Healthy Boundaries With Your Alcoholic Spouse


Imagine for a moment your neighbor decided to toss his garbage into your yard.
What would you think?
How long would you put up with it.
One you made it clear the garbage didn’t belong to you or in your yard, what if it continued?
You might find you need to have a boundary you can monitor and maintain with your neighbor.
Let’s look at a few things you may want to know about boundaries and your alcoholic.

Must be clear

You may be intimidated or reluctant to speak your mind with your alcoholic.
It does take courage to say in very clear words you will no longer tolerate specific behaviors.
To be sure when you set down a boundary it’s imperative you are willing to stand by it.
If you set a boundary then break it or allow it to be broken without consequence it becomes permission to ignore is.
Actually it reduces your efforts to an idle threat.
We all know those don’t work.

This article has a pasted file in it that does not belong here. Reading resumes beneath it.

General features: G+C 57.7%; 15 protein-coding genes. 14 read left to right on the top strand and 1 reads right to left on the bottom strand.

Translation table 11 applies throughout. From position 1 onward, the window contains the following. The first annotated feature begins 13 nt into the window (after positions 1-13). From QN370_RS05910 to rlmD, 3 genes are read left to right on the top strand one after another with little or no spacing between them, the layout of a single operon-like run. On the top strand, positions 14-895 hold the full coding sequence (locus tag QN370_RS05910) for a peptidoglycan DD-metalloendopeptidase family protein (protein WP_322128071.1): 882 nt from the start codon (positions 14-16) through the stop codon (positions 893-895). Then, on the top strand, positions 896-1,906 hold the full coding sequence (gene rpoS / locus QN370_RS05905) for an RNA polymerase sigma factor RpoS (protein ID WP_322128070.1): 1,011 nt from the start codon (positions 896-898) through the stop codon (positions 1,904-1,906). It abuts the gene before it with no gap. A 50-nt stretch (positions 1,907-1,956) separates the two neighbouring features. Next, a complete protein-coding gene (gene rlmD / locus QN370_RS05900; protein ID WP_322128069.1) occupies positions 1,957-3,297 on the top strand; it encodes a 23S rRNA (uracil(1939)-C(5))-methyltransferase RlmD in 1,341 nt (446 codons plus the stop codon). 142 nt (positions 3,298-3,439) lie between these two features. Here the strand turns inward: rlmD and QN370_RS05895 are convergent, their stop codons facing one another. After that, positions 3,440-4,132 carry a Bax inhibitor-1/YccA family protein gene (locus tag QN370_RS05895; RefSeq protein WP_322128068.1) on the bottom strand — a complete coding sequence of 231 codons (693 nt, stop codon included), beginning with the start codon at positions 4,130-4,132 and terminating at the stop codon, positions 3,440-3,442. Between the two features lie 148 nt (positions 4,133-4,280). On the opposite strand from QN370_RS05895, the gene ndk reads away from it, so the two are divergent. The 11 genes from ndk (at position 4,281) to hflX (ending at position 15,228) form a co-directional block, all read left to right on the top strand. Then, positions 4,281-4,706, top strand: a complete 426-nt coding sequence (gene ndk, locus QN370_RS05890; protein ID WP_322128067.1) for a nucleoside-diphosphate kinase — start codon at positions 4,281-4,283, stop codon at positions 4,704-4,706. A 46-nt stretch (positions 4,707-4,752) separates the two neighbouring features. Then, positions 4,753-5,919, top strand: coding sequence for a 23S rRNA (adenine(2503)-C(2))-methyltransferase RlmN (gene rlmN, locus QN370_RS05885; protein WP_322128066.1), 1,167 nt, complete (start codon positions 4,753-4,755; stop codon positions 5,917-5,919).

Must be consistent

What you need to avoid with your alcoholic is the infamous double message.
Example- You tell your alcoholic you won’t buy booze any longer to help with the addiction.
Then sooner or later you buy alcohol because s/he’s out of money.
Double messages remove all of the benefit of a set boundary.Not only do you need to say the boundary clearly but you need to respond to it consistently.
The longer you keep it the more likely it will become understood by your alcoholic.

Must have consequences

This is where you may find it most difficult.
It’s a place where initially you may believe you are willing to follow through only to decide later you really are unwilling to do it.
I encourage you to think through a boundary and the consequence when it’s violated.
Weigh the pros and cons of follow through.
Only when you are willing to see it to the end is it a valid boundary to impliment.

Must serve a purpose

There are many reasons to set a boundary.

  • Self respect
  • Avoid harm
  • Maintain values

Just to mention a few.
If your motivation is simply to control you’ll more likely than not find it difficult to follow through with your alcoholic.
The ALCOHOL is what’s in control and you don’t have control of your alcoholic.
You only control what you feel, think, say or do.
Nothing more.

Must be worth it

If a boundary has importance to you, there’s a better chance you’ll protect and keep it.